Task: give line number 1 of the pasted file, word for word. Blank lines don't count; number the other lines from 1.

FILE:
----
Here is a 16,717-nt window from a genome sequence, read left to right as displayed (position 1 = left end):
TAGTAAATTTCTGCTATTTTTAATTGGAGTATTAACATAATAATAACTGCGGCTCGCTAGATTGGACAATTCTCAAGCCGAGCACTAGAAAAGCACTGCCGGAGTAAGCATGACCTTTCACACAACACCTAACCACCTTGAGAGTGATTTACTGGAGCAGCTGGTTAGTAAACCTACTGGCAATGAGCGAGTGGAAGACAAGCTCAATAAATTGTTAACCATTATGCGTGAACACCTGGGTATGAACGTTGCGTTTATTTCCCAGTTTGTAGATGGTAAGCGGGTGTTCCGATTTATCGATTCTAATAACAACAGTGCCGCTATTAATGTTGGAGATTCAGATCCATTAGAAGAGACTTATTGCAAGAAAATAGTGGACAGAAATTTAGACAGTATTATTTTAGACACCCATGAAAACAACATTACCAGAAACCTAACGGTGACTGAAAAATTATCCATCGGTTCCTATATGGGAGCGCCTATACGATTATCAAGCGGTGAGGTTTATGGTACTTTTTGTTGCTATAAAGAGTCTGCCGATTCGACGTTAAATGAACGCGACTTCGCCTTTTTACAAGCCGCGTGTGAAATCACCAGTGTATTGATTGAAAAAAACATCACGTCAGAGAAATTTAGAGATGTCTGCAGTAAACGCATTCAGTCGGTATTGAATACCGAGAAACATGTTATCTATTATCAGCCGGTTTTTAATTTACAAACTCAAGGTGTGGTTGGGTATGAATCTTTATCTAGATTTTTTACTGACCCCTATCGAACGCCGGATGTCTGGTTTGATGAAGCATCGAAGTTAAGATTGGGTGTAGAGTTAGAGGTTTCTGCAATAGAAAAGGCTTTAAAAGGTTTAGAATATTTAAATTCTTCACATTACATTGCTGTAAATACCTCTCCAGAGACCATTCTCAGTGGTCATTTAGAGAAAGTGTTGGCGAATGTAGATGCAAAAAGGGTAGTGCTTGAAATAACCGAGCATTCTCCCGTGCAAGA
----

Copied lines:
Here is a 16,717-nt window from a genome sequence, read left to right as displayed (position 1 = left end):